U2 signs on with Live Nation
U2 has become the latest act to put the majority of its music business enterprises under the Live Nation umbrella.
The superstar rock band and the promotions giant have agreed to enter into a 12-year contract that covers touring, merchandising and the band's website, according to a press release. U2's longstanding pact with Universal Music for recording and publishing will not be affected.
The deal locks in an already longstanding relationship between the parties: Live Nation or its predecessors have produced and promoted every worldwide U2 tour since 1997, and a Live Nation subsidiary already manages the band's website, according to The Wall Street Journal.
"It has long been our intention to consolidate and extend our relationship with U2, so this is a very exciting deal for us," Live Nation Artists CEO Michael Cohl said in a statement. "The band has always been forward-thinking and as one of our original and most successful artists, we are delighted to be able to work with them for many years into the future."
U2's Bono added, "We've been dating for over 20 years now; it's about time we tied the knot."
He also said one of the band's goals with the new deal is to improve its website.
"We want a closer, more direct relationship between the band and its audience, and Live Nation has pledged to help us with that," Bono said in a statement.
Last fall, when Madonna signed a ground-breaking, all-encompassing deal with Live Nation (including recorded music), the company said it expected the partnership to attract other acts to the new music-business model. Maddy's 10-year deal was reported to be worth $120 million, with the same rights Live Nation is getting from U2 worth about $70 million, according to the Journal. The terms of the U2 deal have not been disclosed, as the agreement has not yet been finalized.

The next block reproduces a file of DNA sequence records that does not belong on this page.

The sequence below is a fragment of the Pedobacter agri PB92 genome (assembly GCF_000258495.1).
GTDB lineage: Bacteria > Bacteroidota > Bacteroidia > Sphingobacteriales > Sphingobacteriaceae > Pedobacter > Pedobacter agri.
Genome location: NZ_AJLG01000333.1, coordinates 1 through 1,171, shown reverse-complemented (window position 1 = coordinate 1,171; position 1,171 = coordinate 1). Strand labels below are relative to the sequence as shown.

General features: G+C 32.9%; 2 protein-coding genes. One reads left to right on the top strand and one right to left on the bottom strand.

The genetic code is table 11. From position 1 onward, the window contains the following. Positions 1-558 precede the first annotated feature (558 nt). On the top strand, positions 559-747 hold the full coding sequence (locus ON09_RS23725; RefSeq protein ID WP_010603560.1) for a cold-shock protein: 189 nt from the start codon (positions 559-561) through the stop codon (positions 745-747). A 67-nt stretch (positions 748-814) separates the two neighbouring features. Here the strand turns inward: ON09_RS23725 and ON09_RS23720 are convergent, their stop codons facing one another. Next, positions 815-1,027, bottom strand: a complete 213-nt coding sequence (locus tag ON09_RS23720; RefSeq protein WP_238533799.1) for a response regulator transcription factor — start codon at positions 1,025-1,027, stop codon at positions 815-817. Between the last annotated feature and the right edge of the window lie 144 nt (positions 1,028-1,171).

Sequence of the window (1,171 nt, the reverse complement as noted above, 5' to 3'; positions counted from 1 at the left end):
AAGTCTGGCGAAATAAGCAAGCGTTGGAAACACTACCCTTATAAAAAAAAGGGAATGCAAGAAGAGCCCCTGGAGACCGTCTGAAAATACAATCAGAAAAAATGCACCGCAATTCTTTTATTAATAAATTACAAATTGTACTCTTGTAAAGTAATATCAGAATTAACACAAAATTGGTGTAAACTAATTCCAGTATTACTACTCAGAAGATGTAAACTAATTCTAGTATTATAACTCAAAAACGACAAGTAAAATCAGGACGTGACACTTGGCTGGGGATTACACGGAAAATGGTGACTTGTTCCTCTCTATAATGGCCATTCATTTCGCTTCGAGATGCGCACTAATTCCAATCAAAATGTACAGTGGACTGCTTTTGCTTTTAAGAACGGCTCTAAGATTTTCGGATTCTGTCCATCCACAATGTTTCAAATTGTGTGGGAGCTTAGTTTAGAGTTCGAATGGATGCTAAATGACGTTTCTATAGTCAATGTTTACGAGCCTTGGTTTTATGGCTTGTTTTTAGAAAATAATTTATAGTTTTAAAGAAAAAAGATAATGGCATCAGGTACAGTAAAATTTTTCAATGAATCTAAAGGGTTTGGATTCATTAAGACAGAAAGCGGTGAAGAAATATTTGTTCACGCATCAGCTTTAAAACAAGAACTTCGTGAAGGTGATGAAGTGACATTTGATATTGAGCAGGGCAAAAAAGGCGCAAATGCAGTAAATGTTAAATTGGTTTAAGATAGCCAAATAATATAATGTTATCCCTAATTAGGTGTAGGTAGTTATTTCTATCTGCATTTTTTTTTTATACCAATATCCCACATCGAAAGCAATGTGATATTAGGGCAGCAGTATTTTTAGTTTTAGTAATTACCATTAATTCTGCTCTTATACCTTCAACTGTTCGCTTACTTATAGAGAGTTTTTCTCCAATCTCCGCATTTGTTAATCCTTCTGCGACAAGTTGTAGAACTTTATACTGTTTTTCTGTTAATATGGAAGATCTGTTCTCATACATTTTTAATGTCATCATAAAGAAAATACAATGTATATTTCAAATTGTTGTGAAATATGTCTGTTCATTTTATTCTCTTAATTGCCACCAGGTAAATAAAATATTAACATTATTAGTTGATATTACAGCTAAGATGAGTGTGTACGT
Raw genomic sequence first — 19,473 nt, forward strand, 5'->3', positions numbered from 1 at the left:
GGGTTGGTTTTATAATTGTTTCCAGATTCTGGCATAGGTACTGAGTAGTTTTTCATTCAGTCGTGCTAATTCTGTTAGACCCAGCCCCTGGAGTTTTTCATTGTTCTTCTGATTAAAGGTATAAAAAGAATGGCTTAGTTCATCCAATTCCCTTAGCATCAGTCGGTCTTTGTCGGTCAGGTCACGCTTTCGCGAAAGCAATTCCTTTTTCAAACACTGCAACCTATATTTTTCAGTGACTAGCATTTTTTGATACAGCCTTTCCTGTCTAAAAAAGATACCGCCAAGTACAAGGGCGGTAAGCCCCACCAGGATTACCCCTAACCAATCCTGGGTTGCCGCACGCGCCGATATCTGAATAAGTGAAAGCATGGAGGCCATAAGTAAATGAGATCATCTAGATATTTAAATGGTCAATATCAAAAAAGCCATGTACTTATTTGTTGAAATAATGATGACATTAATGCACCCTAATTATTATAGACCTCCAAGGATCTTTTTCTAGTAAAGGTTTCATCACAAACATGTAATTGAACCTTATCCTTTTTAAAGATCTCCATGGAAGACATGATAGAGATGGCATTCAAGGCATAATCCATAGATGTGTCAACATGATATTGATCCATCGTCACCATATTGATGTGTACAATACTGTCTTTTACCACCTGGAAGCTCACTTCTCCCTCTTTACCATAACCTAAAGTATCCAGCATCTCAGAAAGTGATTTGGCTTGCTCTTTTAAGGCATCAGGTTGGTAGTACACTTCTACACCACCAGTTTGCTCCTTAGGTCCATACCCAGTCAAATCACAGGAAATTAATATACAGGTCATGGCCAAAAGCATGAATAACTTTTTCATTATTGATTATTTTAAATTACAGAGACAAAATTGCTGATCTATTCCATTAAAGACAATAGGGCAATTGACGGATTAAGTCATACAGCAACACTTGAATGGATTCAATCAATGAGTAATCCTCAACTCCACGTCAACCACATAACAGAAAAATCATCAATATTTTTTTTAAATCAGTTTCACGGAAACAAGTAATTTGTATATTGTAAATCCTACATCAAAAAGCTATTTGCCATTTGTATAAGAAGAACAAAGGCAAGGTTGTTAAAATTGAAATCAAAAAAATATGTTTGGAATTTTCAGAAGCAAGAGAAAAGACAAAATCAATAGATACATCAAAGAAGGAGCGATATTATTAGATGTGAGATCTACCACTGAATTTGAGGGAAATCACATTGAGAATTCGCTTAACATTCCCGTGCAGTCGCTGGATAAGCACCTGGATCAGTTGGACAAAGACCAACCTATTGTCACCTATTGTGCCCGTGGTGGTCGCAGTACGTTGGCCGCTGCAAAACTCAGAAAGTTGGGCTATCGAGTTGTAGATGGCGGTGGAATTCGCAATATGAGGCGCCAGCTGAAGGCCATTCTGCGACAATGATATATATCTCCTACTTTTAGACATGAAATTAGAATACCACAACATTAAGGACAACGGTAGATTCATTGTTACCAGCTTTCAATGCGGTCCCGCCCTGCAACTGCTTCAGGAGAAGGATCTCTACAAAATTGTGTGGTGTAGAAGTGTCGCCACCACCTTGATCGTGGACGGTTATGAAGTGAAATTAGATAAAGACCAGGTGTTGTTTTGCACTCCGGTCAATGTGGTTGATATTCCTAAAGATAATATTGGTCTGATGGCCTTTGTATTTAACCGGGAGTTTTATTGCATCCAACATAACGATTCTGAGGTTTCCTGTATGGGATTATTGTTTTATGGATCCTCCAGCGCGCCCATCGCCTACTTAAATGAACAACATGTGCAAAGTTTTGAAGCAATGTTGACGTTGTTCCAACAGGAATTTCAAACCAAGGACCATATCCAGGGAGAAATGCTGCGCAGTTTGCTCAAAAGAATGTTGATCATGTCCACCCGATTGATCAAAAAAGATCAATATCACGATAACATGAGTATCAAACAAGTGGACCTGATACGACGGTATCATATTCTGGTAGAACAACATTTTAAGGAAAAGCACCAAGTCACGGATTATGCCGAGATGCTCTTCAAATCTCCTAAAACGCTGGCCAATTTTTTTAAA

With the shifting landscape of the music business, Live Nation's new model includes a one-stop shop for entertainers, with divisions for recorded music, merchandise, fan websites, broadcast/digital media rights, sponsorship and marketing. The company plans to further expand its influence by parting ways with the nation's biggest ticket seller, Ticketmaster, at the end of this year and launching its own competing ticket service, according to the Journal.
Having a client like U2 to help launch a new ticketing business would be quite a coup, as the band's most recent outing was the highest-grossing worldwide concert tour of 2005, with nearly 3.5 million tickets sold, according to concert industry trade publication Pollstar.
U2 has been in the news lately for its "U23D" concert film, which creators have described as "the first live-action movie shot and exhibited in breakthrough digital 3D." The film, captured during the South American leg of U2's Vertigo Tour, is currently playing in movie theaters around the world.
In November, the band marked the 20th anniversary of its hugely successful 1987 album, "The Joshua Tree," by issuing an expanded, remastered, three-disc version of the set that includes a DVD recorded live in Paris. U2 is currently working on the followup to its most recent studio album, 2004's "How to Dismantle an Atomic Bomb."
U2's 11 studio albums have sold in excess of 140 million copies worldwide and garnered 22 Grammy awards, according to a press release.